We'd heard vague rumors that the night earthquake was in Chile and massive. And of course for what we felt, being about 80 miles from the epicenter as we'd heard, it had to be.
I prepared to hit the trail again. Breakfast was some stale rolls and a dish of various jams and butter spreads. I remember some kind of granola or oats and milk. Amazing. We were given sack lunches and parted ways.
In the spirit of various "failures" on this trip my REI softshell trail run gaiters tore out the front hook on one. I put it on anyway and hoped for the best. Today was a bit cooler, though I spent lots of time in the desert part of the trail.
I crossed the river on the wire grid bridge and got to a damp area with very soft trails that were very non-obvious. I realized this as the trail disappeared in the soft sandy mud and backtracked to the creek looking for an alternate path. The mules had obscured any footprints and I decided to cross the creek and follow them. I removed my shoes and waded in shin-deep fast water with the rocky bottom and found a rock to sit on to replace my shoes when a mule pack came by led by four horsemen. One was kind enough to stop and tell me my path was across the creek and that I should go back.
Good enough. I went back over and balanced on one foot at a time replacing my shoes. Guess a foot bath wasn't totally unwelcome with the serious red dust I'd accumulated from wearing trail runners. I recommend no one else do this. Wear goretex or leather boots. Really. It's not worth the minor speed difference. At least wear goretex trail runners with gaiters.
Anyway, I went back to the soft muddy wet area and got lost again, so I looked back and saw a trail fork off at the little hill above the creek crossing. Drat. So I went back and this trail ran along the edge of the bluff in a wet and rocky area, and was vague and indistinct as well. But it got me there.
Eventually I got lost again, and again. The trail isn't very obvious and I discovered some areas where landslides had covered the trail in places, that I had to pick my way over carefully lest it slide more and take me with it.
I passed the very obvious landmarks as listed in the various books and guides, and totally dug Ibanez, a large rock where the trail gets steep with skull totems and a warning sign "4 hours to Plaza de Mulas".
Osvaldo had told me there was no camping here, but that's a bit subjective, since there are definitely cleared camping spots for a few tents, but no obvious drinking water. The way up from there to Plaza de Mulas was very rugged and steep, but more obviously trails, so no more getting lost.
Ran across some mules that were either slow or careless or sick. Photo above of one. Near the end I crossed paths a few times with two guys who had camped at Ibanez and had drunk the muddy water. Having camped they had a very large load, compared to my < 20 lb pack (much of which was my -20 degree bag that I really didn't need in Confluencia). I loaned one some of my water, as he was out, and I had about 4 oz. left. Finally, after a good tough 7 hours, I made it into Plaza de Mulas, 14,100' base camp for the normal route on Aconcagua. I checked in the rangers who told me to report back at 6 PM the next night for my health check.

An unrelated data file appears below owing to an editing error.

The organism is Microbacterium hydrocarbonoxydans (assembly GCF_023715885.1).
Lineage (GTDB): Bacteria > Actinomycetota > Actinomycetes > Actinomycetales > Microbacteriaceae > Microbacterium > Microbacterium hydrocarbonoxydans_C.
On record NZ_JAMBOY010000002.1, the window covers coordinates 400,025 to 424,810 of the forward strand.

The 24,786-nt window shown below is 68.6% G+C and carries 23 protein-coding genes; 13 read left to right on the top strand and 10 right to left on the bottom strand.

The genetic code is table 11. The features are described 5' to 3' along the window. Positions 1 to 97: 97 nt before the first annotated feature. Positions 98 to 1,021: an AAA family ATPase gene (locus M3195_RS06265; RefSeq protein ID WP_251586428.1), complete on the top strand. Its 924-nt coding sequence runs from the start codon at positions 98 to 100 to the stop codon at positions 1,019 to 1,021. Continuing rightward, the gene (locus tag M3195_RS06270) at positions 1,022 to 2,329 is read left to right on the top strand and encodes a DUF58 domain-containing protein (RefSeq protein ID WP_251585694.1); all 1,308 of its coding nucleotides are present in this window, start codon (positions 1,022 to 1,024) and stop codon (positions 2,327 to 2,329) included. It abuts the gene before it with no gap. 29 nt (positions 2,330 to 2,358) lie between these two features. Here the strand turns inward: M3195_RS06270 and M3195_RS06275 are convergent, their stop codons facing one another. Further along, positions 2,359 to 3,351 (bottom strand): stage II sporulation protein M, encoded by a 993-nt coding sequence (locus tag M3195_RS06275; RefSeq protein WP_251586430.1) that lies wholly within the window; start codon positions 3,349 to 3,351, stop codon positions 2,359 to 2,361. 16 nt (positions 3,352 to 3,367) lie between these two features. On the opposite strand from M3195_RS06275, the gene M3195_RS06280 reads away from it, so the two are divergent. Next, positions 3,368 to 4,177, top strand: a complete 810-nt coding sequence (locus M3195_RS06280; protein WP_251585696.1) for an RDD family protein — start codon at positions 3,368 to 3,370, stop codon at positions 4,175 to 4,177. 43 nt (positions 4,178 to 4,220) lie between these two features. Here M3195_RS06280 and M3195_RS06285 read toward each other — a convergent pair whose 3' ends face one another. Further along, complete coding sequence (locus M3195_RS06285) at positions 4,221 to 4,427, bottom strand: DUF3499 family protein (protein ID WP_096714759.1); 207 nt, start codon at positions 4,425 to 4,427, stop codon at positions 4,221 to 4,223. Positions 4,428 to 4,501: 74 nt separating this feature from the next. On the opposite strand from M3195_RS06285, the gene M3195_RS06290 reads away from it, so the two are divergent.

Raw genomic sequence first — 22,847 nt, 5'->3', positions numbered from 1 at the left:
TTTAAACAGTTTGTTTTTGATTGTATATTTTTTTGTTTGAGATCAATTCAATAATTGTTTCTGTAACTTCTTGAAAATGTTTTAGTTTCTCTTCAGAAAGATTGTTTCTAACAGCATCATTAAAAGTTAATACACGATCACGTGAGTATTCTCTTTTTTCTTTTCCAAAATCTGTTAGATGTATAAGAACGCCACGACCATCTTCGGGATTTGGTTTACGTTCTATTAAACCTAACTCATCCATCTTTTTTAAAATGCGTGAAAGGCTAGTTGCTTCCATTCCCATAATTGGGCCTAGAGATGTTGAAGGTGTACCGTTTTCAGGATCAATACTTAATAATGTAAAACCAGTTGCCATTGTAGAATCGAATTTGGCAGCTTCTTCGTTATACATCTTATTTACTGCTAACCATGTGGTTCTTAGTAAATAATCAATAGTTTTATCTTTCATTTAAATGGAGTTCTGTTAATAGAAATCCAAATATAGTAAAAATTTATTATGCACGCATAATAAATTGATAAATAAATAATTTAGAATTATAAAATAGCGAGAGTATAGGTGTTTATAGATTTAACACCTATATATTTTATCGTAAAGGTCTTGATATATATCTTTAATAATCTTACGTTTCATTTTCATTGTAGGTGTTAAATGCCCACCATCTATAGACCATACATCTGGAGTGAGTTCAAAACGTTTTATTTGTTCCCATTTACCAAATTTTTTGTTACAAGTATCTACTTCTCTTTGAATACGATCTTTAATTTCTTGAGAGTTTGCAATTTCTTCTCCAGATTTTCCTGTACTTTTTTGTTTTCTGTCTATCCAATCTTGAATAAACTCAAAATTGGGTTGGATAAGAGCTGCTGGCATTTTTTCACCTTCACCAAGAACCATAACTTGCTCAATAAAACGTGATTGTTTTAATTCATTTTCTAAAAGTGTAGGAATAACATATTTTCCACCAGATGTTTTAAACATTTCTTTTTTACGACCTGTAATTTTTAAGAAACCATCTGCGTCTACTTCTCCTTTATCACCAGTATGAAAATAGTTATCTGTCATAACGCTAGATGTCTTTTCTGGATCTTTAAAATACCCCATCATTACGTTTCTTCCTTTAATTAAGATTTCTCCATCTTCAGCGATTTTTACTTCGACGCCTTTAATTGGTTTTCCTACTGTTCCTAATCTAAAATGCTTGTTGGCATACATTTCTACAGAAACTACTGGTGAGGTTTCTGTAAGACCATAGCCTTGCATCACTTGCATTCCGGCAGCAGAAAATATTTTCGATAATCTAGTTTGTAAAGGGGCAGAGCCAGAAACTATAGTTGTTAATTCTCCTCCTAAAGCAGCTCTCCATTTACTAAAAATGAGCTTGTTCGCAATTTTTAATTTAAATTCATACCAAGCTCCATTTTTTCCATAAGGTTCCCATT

I went over to the Lanko Camp and reported in with Carlos, the camp manager who directed me to my bunk in one of the huts, showing me specifically which bunk was mine. There were several tents up in the tent yard, and a few bunk users in the other hut. He showed me the dining hut, available for cooking, and the outhouse and outhouse key.
The water was from one of two blue barrels, fed by a tube from some junction in the mad spider web of tubing snaking through the camp. It was obvious as the rest of the water everywhere that it was not safe to drink so I kept treating my water (I normally treat all water with a steripen, even if it might be safe).
Vanessa, his wife, was the cook, and dinner would be a fashionably early 7:30. I got my bags and headed to the hut to unpack and organize.
Dinner didn't actually arrive till 8:00 pm, but oh, well. It was good enough. More meat. There was a Hungarian team there, led by two girls who did not ascend, but managed logistics as part of their tour company. Charles on that team had good English. A couple of the Hungarians were up making a summit bid, the rest had bailed for weather and cold.
A Spanish team was there as well, just two guys, and Kiko on that team had good English. He gave me some Spanish lessons while I was there and was fun to talk to. I went to bed in my cot as an evening snow squall passed through.